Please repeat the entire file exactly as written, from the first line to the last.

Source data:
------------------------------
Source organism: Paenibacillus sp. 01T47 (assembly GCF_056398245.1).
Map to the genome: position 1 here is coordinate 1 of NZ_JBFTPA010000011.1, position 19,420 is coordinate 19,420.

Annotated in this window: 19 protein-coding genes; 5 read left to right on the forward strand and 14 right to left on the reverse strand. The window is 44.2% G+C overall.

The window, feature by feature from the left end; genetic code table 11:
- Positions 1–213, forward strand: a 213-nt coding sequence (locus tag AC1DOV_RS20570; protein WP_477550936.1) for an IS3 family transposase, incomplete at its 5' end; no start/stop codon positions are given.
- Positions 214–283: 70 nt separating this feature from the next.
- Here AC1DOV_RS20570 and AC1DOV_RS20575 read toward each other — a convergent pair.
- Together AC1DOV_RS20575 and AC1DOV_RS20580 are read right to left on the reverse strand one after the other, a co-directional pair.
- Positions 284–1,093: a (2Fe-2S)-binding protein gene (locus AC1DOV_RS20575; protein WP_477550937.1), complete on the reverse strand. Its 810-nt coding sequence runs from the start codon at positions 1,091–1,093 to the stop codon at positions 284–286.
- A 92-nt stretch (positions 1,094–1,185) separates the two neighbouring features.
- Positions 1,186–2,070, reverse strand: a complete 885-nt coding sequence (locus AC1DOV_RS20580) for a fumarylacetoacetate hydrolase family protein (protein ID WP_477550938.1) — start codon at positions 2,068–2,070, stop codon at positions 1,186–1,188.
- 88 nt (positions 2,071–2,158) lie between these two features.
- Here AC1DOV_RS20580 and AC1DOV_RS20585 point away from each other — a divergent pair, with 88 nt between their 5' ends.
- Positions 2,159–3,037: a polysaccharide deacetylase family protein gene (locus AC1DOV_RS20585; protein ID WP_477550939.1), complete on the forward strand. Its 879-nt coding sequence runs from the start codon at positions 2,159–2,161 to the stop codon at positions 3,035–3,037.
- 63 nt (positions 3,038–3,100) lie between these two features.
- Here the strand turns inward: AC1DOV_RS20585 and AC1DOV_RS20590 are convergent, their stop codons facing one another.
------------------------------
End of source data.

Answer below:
Source organism: Paenibacillus sp. 01T47 (assembly GCF_056398245.1).
Map to the genome: position 1 here is coordinate 1 of NZ_JBFTPA010000011.1, position 19,420 is coordinate 19,420.

Annotated in this window: 19 protein-coding genes; 5 read left to right on the forward strand and 14 right to left on the reverse strand. The window is 44.2% G+C overall.

The window, feature by feature from the left end; genetic code table 11:
- Positions 1–213, forward strand: a 213-nt coding sequence (locus tag AC1DOV_RS20570; protein WP_477550936.1) for an IS3 family transposase, incomplete at its 5' end; no start/stop codon positions are given.
- Positions 214–283: 70 nt separating this feature from the next.
- Here AC1DOV_RS20570 and AC1DOV_RS20575 read toward each other — a convergent pair.
- Together AC1DOV_RS20575 and AC1DOV_RS20580 are read right to left on the reverse strand one after the other, a co-directional pair.
- Positions 284–1,093: a (2Fe-2S)-binding protein gene (locus AC1DOV_RS20575; protein WP_477550937.1), complete on the reverse strand. Its 810-nt coding sequence runs from the start codon at positions 1,091–1,093 to the stop codon at positions 284–286.
- A 92-nt stretch (positions 1,094–1,185) separates the two neighbouring features.
- Positions 1,186–2,070, reverse strand: a complete 885-nt coding sequence (locus AC1DOV_RS20580) for a fumarylacetoacetate hydrolase family protein (protein ID WP_477550938.1) — start codon at positions 2,068–2,070, stop codon at positions 1,186–1,188.
- 88 nt (positions 2,071–2,158) lie between these two features.
- Here AC1DOV_RS20580 and AC1DOV_RS20585 point away from each other — a divergent pair, with 88 nt between their 5' ends.
- Positions 2,159–3,037: a polysaccharide deacetylase family protein gene (locus AC1DOV_RS20585; protein ID WP_477550939.1), complete on the forward strand. Its 879-nt coding sequence runs from the start codon at positions 2,159–2,161 to the stop codon at positions 3,035–3,037.
- 63 nt (positions 3,038–3,100) lie between these two features.
- Here the strand turns inward: AC1DOV_RS20585 and AC1DOV_RS20590 are convergent, their stop codons facing one another.